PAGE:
Controlling Food Aggression in Dogs

Food aggression in dogs is quite common and as dog owners, we pretty much deal with it on a regular basis. With proper training, this behavior can be reduced. According to research, approximately 20% of dogs show signs of food aggression. Wondering if your dog is one of them? Read this article to find out.

dog running with a bone

Before proceeding to the How To’s of controlling food aggression among our furry pals, let’s first define food aggression. Basically, food aggression in dogs is a behavior in which your dog becomes very defensive when eating. This form of aggression can be directed towards other animals and humans, including their owners. This can be avoided with proper training although we recommend you consult your veterinarian first to see what’s going on with your dog and to apply proper intervention towards their aggressive behavior.

Typically, there are three degrees of food aggression. The first degree is mild and can be characterized by growling and showing of their teeth. The second degree is moderate and can be characterized when the dog lunging or snapping when approached while eating. The third degree is severe and can be characterized by biting. You may notice that your dog is showing aggressive food behavior when their body stiffens and they keep their head down. This body language portrays them as “hovering” over the meal and protecting it. 

This aggressive behavior can be traced way back in history and was passed down through evolution, where dogs needed to protect their resources, especially their food. This could be food in their bowls, food dropped on the floor during meals, food scraps in the garbage or even the food being prepared in the kitchen counter. 


It is important to know the warning signs of this behavior. The symptoms are quite obvious but nonetheless, everyone in your home should know these considering that it could be dangerous, especially when kids or toddlers or even other animals are around.

  1. Growling
  2. Snarling/Teeth Showing
  3. Stiffening
  4. Freezing
  5. Lunging
  6. Snapping or biting when feeding is being interrupted
  7. Freezing



dog chewing a bone

The causes of food aggression in dogs usually depends on their upbringing, age and sometimes, breed. Here are the common reasons for this behavior:

  1. Puppyhood environment- aggression towards food can happen among puppies, especially when they have the need to compete over limited resources in a shelter habitat.

  2. Trauma- some dogs can develop this behavior later in their life. Trauma can be a trigger among them: such as loss of their original owner, physical abuse, neglect or constant fighting with other dogs because of food. Such circumstances can make them very protective towards their resources, especially with their food.

  3. Genes- some breeds are genetically inclined to dominance or aggressive tendencies. Some dog breeds such as German Shepherds or Rottweilers have hereditary guarding instincts, though this instinct is usually towards property or livestock.


If your dog’s food aggression is moderate to severe, we advise that you consult your veterinarian and/or an animal behaviorist in order for your dog to  receive the proper intervention needed to diminish the aggression. Preventing food aggression will require proper training, as well as a good diet regime suggested by your vet. Moreover, you need to be consistent with their mealtime in order to take away the anxiety on their part. Leaving their problems unattended will make the matter worse, so it is better to address their food aggression problem the moment you notice the behavior.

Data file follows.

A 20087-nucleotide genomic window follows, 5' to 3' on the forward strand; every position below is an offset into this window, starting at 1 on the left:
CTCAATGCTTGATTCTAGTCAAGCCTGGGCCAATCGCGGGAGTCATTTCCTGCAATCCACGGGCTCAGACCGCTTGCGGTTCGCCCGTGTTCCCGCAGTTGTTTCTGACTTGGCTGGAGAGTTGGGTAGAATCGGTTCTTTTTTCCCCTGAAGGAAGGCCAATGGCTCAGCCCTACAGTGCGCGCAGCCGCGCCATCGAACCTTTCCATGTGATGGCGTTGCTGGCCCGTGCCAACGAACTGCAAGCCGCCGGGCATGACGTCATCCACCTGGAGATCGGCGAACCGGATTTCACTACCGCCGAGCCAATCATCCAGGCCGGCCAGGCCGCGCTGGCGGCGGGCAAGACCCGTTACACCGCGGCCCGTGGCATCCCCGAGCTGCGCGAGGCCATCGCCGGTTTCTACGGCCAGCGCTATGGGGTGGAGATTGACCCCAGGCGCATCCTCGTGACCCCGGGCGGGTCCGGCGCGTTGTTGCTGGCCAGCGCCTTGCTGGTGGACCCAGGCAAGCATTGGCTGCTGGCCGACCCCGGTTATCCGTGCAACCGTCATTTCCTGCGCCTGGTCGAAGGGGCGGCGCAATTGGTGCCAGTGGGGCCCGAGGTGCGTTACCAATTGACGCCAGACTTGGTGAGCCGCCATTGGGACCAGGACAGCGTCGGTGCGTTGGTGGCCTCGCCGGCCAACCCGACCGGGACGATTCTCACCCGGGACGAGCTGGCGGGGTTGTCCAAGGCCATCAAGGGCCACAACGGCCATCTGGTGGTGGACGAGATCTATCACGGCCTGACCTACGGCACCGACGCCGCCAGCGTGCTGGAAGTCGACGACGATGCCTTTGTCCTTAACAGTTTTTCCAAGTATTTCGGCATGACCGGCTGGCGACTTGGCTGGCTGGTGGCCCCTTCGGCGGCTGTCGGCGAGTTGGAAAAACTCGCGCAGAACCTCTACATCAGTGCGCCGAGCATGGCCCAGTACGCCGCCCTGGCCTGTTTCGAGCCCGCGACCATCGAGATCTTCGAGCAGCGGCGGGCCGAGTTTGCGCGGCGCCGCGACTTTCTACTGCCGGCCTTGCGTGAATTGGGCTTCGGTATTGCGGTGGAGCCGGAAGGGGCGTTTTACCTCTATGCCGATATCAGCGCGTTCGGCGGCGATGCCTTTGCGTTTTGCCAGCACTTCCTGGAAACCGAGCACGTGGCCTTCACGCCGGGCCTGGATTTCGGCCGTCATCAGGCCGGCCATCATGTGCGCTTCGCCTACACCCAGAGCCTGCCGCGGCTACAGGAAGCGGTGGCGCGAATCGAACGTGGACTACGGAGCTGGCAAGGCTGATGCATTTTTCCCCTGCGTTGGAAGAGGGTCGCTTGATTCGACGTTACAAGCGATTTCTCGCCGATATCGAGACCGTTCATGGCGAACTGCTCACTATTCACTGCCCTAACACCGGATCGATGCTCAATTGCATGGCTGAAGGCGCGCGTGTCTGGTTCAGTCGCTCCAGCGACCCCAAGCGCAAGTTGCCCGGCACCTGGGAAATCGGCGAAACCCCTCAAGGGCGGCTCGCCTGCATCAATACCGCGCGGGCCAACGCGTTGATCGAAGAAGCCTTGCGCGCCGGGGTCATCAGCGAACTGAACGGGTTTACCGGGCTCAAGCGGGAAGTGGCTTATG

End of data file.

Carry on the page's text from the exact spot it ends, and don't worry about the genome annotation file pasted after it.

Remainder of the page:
puppy dog eating his bone

You may also follow these tips in order to control your dog’s food aggression:

1. Allow your dog to get used to your presence while eating.
This doesn’t sound like a big deal, right? But for owners with aggressive dogs, this can be hard. Trainers usually advise dog owners to stand back a few meters away from your pet while they’re eating. This indicates that you mean no harm and can help in making your dog eat in a more relaxed manner.

2. Feed them treats with your hand.
Hand feeding is a good technique to prevent them from being aggressive. This will help your dog understand that you’re not a threat to their food when they eat.

3. Stand close and talk to them.
Talking to your dog, asking them questions like “what are you having to eat?” in a conversational tone while eating is very important as it can calm them while eating, allowing you to get closer to them. Giving them instructions like “sit” before eating can also tame their aggressive behavior.

4. Pet them while eating.

Make sure not to touch anything, especially their bowl. Petting your pup while they’re eating can help them get used to your presence as well as indicate that you will not take their food away.

5. Be consistent with the mealtime and don’t let them be hungry.
Some aggressions are triggered due to hunger. Thus, some dogs become food aggressive because they don’t have a specific time for feeding. Dogs have a very good internal clock so it gives them anxiety when they’re not fed during the time they’re accustomed to.



  • Don’t physically punish your dog.
  • Don’t shout at your dog.
  • Don’t make them hungry.
  • Don’t forget their mealtimes.
  • If you have other dogs or animals in the house, DON’T feed them in the same bowl.



Dogs are like family to us so as owners, it is very important to be patient and understanding at all times. Controlling food aggression in dogs takes an indefinite amount of time so the best you can do is learn how to be patient and take note of the progress too! Give them special treats when you see small progress as it can also diminish their aggressive behavior. 


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